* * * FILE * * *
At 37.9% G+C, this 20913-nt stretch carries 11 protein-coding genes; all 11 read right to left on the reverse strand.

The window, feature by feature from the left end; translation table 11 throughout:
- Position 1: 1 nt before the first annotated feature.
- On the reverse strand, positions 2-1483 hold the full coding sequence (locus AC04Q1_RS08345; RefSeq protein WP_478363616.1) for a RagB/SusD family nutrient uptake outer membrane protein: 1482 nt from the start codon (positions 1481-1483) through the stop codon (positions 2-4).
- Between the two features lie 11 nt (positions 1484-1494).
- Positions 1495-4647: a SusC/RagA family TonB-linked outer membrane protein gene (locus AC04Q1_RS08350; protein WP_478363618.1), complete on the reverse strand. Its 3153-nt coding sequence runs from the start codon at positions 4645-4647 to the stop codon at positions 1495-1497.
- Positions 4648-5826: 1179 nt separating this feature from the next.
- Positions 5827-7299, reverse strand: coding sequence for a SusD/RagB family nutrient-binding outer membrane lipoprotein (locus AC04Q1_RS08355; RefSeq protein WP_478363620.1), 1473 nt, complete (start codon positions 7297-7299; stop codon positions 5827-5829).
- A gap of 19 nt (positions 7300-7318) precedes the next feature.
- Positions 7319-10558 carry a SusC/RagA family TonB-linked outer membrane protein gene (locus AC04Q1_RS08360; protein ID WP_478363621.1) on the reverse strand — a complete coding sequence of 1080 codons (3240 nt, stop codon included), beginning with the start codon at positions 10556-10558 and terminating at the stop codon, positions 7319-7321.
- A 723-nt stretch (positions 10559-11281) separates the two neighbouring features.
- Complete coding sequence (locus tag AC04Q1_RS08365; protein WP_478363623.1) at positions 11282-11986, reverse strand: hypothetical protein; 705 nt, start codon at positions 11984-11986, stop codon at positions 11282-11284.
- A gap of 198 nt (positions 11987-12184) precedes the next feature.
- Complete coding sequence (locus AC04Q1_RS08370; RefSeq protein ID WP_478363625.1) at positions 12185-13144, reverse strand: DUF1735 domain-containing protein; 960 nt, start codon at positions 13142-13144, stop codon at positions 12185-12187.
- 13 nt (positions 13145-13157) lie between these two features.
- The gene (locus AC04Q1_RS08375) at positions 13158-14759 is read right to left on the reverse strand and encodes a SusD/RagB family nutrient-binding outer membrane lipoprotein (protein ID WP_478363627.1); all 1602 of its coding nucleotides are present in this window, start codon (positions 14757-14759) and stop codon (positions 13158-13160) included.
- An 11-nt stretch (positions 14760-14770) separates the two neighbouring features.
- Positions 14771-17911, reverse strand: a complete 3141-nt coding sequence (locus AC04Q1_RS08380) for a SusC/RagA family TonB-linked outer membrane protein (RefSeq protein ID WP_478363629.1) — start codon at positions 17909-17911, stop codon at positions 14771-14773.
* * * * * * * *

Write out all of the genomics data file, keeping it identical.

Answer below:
At 37.9% G+C, this 20913-nt stretch carries 11 protein-coding genes; all 11 read right to left on the reverse strand.

The window, feature by feature from the left end; translation table 11 throughout:
- Position 1: 1 nt before the first annotated feature.
- On the reverse strand, positions 2-1483 hold the full coding sequence (locus AC04Q1_RS08345; RefSeq protein WP_478363616.1) for a RagB/SusD family nutrient uptake outer membrane protein: 1482 nt from the start codon (positions 1481-1483) through the stop codon (positions 2-4).
- Between the two features lie 11 nt (positions 1484-1494).
- Positions 1495-4647: a SusC/RagA family TonB-linked outer membrane protein gene (locus AC04Q1_RS08350; protein WP_478363618.1), complete on the reverse strand. Its 3153-nt coding sequence runs from the start codon at positions 4645-4647 to the stop codon at positions 1495-1497.
- Positions 4648-5826: 1179 nt separating this feature from the next.
- Positions 5827-7299, reverse strand: coding sequence for a SusD/RagB family nutrient-binding outer membrane lipoprotein (locus AC04Q1_RS08355; RefSeq protein WP_478363620.1), 1473 nt, complete (start codon positions 7297-7299; stop codon positions 5827-5829).
- A gap of 19 nt (positions 7300-7318) precedes the next feature.
- Positions 7319-10558 carry a SusC/RagA family TonB-linked outer membrane protein gene (locus AC04Q1_RS08360; protein ID WP_478363621.1) on the reverse strand — a complete coding sequence of 1080 codons (3240 nt, stop codon included), beginning with the start codon at positions 10556-10558 and terminating at the stop codon, positions 7319-7321.
- A 723-nt stretch (positions 10559-11281) separates the two neighbouring features.
- Complete coding sequence (locus tag AC04Q1_RS08365; protein WP_478363623.1) at positions 11282-11986, reverse strand: hypothetical protein; 705 nt, start codon at positions 11984-11986, stop codon at positions 11282-11284.
- A gap of 198 nt (positions 11987-12184) precedes the next feature.
- Complete coding sequence (locus AC04Q1_RS08370; RefSeq protein ID WP_478363625.1) at positions 12185-13144, reverse strand: DUF1735 domain-containing protein; 960 nt, start codon at positions 13142-13144, stop codon at positions 12185-12187.
- 13 nt (positions 13145-13157) lie between these two features.
- The gene (locus AC04Q1_RS08375) at positions 13158-14759 is read right to left on the reverse strand and encodes a SusD/RagB family nutrient-binding outer membrane lipoprotein (protein ID WP_478363627.1); all 1602 of its coding nucleotides are present in this window, start codon (positions 14757-14759) and stop codon (positions 13158-13160) included.
- An 11-nt stretch (positions 14760-14770) separates the two neighbouring features.
- Positions 14771-17911, reverse strand: a complete 3141-nt coding sequence (locus AC04Q1_RS08380) for a SusC/RagA family TonB-linked outer membrane protein (RefSeq protein ID WP_478363629.1) — start codon at positions 17909-17911, stop codon at positions 14771-14773.